Hong Kong Court of Appeal
13 August 2015
Article 12: views of the child
Other international provisions:
Convention on the Civil Aspects of International Child Abduction (the “Hague Convention”), Article 13: A court has the power to refuse to order the return a child to his habitual residence if it finds that the child objects to being returned.
Child Abduction and Custody Ordinance (Cap. 512): Implementing the Hague Convention in Hong Kong
A father (F) issued an application under the Hague Convention requesting the return of his two children to the USA from Hong Kong, where their mother (M) had taken them immediately following marital breakdown. F, distinguishing between preferred person and preferred location, argued that the children had not expressed a preference to remain in Hong Kong but to live with their mother, such that the Court would not have the power to refuse return under Article 13 of the Convention.
Issue and resolution:
International child abduction; return of children to habitual residence. The Court dismissed F’s application, finding that the children had expressed a preference to remain in Hong Kong with M.
The Court dismissed F’s attempt to draw a distinction between the children’s preferred person and location. The children’s preference to stay in Hong Kong was inevitably tied up with their love for their mother. Refusing to listen to the children’s views on a technicality would not only be artificial, but would also be in breach of Article 12 CRC for failing to take into account the views of the child.
Excerpt citing CRC and other relevant human rights [9.14] Butler Sloss LJ said in Re M (A Minor) (Child Abduction)  1 FLR 390: “It is true that Article 12 requires the return of the child wrongfully removed or retained to the State of habitual residence and not to the person requesting the return. In many cases the abducting parent returns with the child and retains the child until the court has made a decision as to the child’s future. The problem arises when the mother decides not to return with the child. It would be artificial to dissociate the country from the carer in the latter case and to refuse to listen to the child on so technical a ground. I disagree with the contrary interpretation given by Johnson J in B v K (Child Abduction)  Fam Law 17. Such an approach would be incompatible with the recognition by the Contracting States signing the Convention that there are cases where the welfare of the child requires the court to listen to him. It would also fail to take into account Article 12 of the United Nations Convention on the Rights of the Child 1989. From the child’s point of view the place and the person in those circumstances become the same … .I am satisfied that the wording of Article 13 does not inhibit a court from considering the objections of a child to returning to a parent.” [emphasis added]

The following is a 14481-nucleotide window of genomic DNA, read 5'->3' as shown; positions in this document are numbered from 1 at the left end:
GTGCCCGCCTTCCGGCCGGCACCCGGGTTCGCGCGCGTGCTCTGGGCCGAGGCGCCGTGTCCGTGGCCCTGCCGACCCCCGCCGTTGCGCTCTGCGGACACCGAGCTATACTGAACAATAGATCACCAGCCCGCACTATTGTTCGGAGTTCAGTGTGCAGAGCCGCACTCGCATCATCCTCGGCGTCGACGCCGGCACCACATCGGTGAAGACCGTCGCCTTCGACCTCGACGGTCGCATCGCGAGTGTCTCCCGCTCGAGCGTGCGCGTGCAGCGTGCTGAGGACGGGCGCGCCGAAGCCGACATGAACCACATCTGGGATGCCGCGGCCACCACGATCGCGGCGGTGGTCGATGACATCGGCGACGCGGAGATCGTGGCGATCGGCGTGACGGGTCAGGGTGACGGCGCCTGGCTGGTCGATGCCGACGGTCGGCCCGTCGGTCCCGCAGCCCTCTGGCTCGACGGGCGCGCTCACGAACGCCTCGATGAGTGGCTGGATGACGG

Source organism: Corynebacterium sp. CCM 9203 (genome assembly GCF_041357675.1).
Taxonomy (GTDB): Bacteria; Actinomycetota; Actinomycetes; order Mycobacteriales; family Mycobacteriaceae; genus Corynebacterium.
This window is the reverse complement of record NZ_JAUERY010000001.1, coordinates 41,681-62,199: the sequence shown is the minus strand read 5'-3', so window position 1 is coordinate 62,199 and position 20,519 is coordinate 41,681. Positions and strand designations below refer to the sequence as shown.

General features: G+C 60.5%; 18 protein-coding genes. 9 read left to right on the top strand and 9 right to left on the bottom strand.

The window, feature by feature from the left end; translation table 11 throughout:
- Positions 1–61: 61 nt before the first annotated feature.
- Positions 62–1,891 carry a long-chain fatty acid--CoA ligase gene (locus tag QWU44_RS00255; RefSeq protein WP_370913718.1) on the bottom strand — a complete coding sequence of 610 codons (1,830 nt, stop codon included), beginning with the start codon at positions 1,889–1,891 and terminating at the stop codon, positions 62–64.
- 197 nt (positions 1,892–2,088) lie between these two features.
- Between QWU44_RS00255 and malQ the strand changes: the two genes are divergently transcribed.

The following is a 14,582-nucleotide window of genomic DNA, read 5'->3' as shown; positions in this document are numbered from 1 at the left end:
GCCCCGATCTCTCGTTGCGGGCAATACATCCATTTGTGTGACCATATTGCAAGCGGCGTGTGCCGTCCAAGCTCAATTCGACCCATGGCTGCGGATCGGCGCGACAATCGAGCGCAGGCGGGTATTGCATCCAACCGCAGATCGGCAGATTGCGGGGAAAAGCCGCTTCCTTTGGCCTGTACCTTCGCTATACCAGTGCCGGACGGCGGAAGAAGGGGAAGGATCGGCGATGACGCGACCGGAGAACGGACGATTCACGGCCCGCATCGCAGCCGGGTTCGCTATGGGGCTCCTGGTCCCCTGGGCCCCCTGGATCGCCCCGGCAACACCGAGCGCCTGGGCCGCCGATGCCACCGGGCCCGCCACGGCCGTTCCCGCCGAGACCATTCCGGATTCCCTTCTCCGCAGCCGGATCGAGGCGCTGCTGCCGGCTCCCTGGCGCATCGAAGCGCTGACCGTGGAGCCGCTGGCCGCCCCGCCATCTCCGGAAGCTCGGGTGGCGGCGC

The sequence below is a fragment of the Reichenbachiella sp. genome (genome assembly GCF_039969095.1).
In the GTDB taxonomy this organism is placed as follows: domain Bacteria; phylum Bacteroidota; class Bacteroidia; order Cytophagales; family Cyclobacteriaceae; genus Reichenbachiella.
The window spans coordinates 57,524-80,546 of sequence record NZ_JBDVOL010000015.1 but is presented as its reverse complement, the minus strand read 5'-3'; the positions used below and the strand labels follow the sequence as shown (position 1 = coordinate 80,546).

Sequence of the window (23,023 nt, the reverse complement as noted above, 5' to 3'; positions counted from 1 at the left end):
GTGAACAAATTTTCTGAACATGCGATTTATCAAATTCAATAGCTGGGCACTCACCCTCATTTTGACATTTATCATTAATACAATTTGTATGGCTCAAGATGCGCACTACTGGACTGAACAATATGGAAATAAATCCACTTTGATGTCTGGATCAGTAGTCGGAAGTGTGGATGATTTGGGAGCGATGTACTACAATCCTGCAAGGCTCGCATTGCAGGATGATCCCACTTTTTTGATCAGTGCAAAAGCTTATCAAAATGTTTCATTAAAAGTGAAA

CRIN believes that this decision is consistent with the CRC. The views of the child must be given due weight in accordance with their age and maturity in all decisions affecting children. Artificial distinctions should not be drawn for the purpose of excluding the views of children on matters which concern them.
 HKCU 1999; CACV 98 & 125/2015 (13 August 2015)
Link to full judgement:
This case summary is provided by the Child Rights International Network for educational and informational purposes only and should not be construed as legal advice.